Seeing the mean machines together gives you feeling of power, as if you come to know how man has built these iron birds to reign the skies.
And then there was this small ALH Dhruv from our very own HAL. Initially skeptical about the capabilities of this aircraft, I was blown away by the group formation sorties done by the four brave test pilots.
If you see closely, you can see the sides of the chopper are painted like a peacock. The group's name was "Sarang" a sanskrit word which means "Peacock" in English. I hope you got the connection.
I missed clicking a snap of the F-16 Raptor, as it was stationed towards a no access zone, but was delighted to see it doing all the loops and flips during its sortie. I was disappointed to know that B-52's were not there coz it would have had been to see them too.

The best moments during the sorties were when the ingeniously developed (by HAL) LCA Tejas came in to do the sorties. It did all the maneuvers which the big boys from US, Russia and France did. As I stood there witnessing a marvel of Indian avionics, I was proud to be an Indian.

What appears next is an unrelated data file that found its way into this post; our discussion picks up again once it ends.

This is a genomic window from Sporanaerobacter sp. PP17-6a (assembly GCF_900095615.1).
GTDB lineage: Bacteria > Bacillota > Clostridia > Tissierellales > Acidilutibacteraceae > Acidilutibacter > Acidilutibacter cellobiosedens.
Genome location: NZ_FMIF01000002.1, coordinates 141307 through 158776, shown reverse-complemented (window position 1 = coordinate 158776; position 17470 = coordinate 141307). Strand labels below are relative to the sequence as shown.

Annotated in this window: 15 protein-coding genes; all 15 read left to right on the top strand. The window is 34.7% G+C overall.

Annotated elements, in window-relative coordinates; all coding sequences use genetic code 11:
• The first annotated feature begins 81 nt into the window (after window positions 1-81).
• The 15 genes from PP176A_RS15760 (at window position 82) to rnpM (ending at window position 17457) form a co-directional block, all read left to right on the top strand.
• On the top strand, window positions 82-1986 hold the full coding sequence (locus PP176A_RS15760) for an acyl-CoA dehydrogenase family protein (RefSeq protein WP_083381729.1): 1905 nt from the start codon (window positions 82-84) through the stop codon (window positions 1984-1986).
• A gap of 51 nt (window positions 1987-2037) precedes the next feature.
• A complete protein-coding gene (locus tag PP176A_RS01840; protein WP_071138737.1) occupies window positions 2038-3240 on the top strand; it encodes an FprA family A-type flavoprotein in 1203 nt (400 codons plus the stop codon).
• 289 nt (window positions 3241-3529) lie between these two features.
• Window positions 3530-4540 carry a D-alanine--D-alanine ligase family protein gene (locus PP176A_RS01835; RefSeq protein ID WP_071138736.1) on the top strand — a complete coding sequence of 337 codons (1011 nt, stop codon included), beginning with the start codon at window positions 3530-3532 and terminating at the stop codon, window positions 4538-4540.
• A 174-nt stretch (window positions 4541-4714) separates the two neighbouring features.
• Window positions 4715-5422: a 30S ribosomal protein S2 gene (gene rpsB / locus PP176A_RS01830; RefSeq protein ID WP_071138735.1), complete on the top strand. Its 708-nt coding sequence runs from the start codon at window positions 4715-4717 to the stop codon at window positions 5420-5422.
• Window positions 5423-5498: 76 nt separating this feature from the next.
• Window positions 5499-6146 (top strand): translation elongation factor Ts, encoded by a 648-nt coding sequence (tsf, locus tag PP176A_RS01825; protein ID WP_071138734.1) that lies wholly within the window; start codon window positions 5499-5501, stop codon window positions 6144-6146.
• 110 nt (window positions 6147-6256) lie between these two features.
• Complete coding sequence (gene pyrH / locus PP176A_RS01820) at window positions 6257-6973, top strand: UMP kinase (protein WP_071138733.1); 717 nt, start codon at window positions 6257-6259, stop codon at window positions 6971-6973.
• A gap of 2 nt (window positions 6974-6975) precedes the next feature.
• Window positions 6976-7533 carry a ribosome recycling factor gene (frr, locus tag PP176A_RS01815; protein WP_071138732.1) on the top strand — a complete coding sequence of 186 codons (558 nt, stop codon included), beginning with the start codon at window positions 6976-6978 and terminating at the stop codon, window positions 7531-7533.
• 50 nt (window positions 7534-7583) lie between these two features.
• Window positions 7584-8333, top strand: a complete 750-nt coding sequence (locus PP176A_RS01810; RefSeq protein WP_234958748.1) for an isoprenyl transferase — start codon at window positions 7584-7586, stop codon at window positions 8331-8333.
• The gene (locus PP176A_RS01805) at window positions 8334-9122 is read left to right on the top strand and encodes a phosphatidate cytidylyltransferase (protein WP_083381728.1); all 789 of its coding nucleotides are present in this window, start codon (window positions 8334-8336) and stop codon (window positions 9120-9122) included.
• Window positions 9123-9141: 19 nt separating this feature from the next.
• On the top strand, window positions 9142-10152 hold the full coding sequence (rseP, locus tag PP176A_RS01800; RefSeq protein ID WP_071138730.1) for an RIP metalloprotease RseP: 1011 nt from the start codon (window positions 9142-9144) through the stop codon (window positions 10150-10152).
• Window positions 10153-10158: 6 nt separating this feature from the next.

The Surya Kirans were also a point of high during the show, the way the six planes zoomed above our heads, leaving behind them a tricolored smoke was an out-of-this-world experience. To see these acrobatics on TV and to witness them first hand are on two different planes altogether.

After the air show, it was time to go and have some fun in the stalls. The first stop was at the HAL stall where I got into a fighter jet cockpit for the first time in my life.
I learnt all that here was to learn and finally came to a conclusion that flying a plane was much much more complicated than flying a kite (silly me!!).

So I finally came out of the cockpit and went to have some net practice first. At the boeing Simulator, the kind instructor tried to teach me everything in just a few stroke of keys.

And when I couldn't land the plane correctly in Mumbai, he tried to get me to take off a plane from Hyderbad and that too in the night. Poor choice, I would say, for I again crash landed the plane from where I started it.

So after dashing his dreams of getting a talented pupil, I came out.

Still eager to find something to take from there, I ended up inside the gorgeous belly of this fabulous bird. It was simply incredible to see that such a luxurious space can be created inside such a small plane.

Whatever happened to the cramped leg spaces of the passanger liners.

But this baby must have to wait for some time, I have something else too on my wish list.

Before I got out my credit card and swiped (against its non existant credit balance) to buy one of these boy's toys , I knew I had to get out as soon as possible.

So it was time to go home now. Satisfied with all that we had seen and done, we started back on the long voyage back home. Another day at fun for the Tiger!! Till the next time, Ciao.